Moot court competition in Spanish takes UHLC students to Colombia 

University of Houston Law Center students Fernando Basilio 2L, left, Sydney Nguyen 3L, Carlos Ruiz 2L, and Danny Avila 2L, a research assistant on International Investments and Arbitration.

University of Houston Law Center students Fernando Basilio 2L, left, Sydney Nguyen 3L, Carlos Ruiz 2L, and Danny Avila 2L, a research assistant on International Investments and Arbitration.

April 26, 2017 — Three University of Houston Law Center students traveled to Bogota, Colombia this semester as they participated in the International Investment Arbitration Competition, a moot court contest done entirely in Spanish.

"With the Law Center's proximity to Latin America, providing our students with an opportunity to interact with the Latin American legal culture is a tremendous benefit," said Jim Lawrence, director of the Blakely Advocacy Institute.  "Participating in this competition also supports two main goals of the Law Center: diversity and international branding. The fact that the competition is entirely in Spanish makes this competition even more unique."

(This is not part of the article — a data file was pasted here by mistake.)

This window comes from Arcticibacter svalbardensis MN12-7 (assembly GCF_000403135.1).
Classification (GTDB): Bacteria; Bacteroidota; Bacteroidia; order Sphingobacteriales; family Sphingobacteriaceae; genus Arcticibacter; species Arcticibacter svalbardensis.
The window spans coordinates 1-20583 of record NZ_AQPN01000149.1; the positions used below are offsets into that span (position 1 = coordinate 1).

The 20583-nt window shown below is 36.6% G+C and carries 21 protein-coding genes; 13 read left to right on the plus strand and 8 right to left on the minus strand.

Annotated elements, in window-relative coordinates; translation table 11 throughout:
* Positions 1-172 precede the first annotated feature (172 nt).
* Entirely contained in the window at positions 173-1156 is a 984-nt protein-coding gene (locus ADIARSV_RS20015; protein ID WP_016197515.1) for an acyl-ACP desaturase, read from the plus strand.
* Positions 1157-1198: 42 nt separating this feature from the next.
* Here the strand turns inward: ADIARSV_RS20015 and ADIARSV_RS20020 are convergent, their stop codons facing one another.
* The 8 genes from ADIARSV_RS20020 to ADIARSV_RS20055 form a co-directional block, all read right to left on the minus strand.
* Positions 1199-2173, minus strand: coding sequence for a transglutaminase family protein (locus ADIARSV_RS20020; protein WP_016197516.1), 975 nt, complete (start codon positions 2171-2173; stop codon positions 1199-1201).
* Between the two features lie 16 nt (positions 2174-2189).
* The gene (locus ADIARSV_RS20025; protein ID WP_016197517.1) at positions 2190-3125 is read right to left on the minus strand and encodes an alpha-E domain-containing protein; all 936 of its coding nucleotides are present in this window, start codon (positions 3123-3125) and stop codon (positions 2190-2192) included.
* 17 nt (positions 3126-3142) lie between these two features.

Second-year Law Center student Carlos Ruiz said the competition proved to be stimulating even for someone who grew up speaking Spanish.

"It was a very different experience from what we are used to in the U.S.," he said. "Even for a native Spanish speaker, it was challenging to keep a conversation or argument with an attorney that comes from a different educational system. I hope more students are able to have the same experience."

For Fernando Basilio 2L, his time in Colombia has inspired him to pursue practice in the field of international investment arbitration.

"This experience has opened my eyes to the world of international investment arbitration and it is an area of law that I would like to keep learning about."

Sydney Nguyen 3L said the competition was one of the most satisfying and challenging experiences she has undertaken. She credited some of her success to learning Spanish while completing her undergraduate education at the University of Houston.

"The problem was complex and covered investment arbitration, a vast area of law that was completely new to me, and a growing field," Nguyen said. "The fact that this competition was completely in Spanish made it especially challenging during the whole process of research, writing, and oral arguments.

"When Jim Lawrence asked if I wanted to take on this challenge, I was thrilled and excited to push myself to accomplish something I will never forget. I attribute my experience to my teammates and coaches, Lorena Perez-McGill, Julián Cárdenas García and Eldy Quintanilla Roche, who were all very supportive and crucial to my growth and success from the start."

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